• Image# ST0024
  • ST
  • 12/12/2014

A supersymmetry particle: Supersymmetry theory says that every particle has a 'super' equivalent that is more massive. (Credit: STFC/Ben Gilliland)

  • Image# ST0025
  • ST
  • 12/12/2014

Antimatter handshake: When matter and antimatter meet, they annihilate (Credit: STFC/Ben Gilliland)

  • Image# ST0026
  • ST
  • 12/12/2014

Higgs boson poster: What do we know about the Higgs Boson? What do we still want to know? (Credit: STFC/Ben Gilliland)

  • Image# ST0027
  • ST
  • 12/12/2014

Matter inside a detector. (Credit: STFC/Ben Gilliland)

  • Image# ST0028
  • ST
  • 12/12/2014

LHC at CERN illustration (Credit: STFC/Ben Gilliland)

  • Image# ST0029
  • ST
  • 12/12/2014

Explaining Supersymmetry: What is supersymmetry? What does it predict?(Credit: STFC/Ben Gilliland)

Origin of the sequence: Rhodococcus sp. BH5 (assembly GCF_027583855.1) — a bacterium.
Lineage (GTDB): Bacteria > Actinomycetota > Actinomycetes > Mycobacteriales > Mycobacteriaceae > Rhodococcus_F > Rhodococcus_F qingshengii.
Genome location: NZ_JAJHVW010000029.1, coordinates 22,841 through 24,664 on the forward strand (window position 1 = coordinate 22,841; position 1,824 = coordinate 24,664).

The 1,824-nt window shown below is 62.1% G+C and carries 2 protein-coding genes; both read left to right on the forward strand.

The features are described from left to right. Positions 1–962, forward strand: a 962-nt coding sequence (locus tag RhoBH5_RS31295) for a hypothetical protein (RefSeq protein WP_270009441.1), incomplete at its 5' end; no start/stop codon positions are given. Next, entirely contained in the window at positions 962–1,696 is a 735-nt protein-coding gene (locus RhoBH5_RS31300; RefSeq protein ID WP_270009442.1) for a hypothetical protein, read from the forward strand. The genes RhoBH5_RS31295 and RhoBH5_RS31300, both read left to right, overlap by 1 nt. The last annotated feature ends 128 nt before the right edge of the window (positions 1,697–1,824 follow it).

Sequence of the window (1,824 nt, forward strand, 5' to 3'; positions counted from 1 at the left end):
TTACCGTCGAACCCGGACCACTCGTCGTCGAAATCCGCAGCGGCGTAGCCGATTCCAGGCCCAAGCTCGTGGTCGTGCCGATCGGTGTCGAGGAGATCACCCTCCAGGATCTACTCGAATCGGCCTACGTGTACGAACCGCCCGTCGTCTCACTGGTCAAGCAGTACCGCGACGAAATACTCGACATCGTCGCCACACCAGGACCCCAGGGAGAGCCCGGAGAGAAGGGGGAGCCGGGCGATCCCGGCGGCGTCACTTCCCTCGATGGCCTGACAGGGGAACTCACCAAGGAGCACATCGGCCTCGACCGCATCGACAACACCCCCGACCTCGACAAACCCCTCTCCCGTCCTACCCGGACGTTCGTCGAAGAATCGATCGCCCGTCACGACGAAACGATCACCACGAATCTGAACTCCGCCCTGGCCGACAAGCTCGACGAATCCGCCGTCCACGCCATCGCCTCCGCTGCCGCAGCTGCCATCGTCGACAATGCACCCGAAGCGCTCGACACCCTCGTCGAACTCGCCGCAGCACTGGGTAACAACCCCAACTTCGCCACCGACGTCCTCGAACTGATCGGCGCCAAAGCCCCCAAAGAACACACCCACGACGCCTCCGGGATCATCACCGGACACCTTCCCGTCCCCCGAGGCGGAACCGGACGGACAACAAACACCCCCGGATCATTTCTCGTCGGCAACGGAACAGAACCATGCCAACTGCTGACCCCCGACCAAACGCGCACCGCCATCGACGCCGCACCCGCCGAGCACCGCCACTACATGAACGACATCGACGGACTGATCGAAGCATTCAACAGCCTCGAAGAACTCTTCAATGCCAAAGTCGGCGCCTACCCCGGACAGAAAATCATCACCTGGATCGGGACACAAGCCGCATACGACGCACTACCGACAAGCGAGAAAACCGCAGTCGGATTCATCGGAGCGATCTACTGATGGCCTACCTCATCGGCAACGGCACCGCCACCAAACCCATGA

• Image# ST0030
  • ST
  • 12/12/2014

Dark matter iceberg: The proportions of matter, dark matter and dark energy scientists' theories say make up the Universe. (Credit: STFC/Ben Gilliland)

  • Image# CE0348
  • CE
  • 11/05/2014

Fabiola Gianotti with incumbent Director-General Rolf Heuer (Image: Maximilien Brice/CERN)

  • Image# CE0347
  • CE
  • 11/05/2014

Fabiola Gianotti, pictured here at the ATLAS detector, will be CERN's next Director-General. Her five-year mandate will begin on 1 January 2016 (Image: Claudia Marcelloni/CERN)

  • Image# SL0112
  • SL
  • 11/05/2014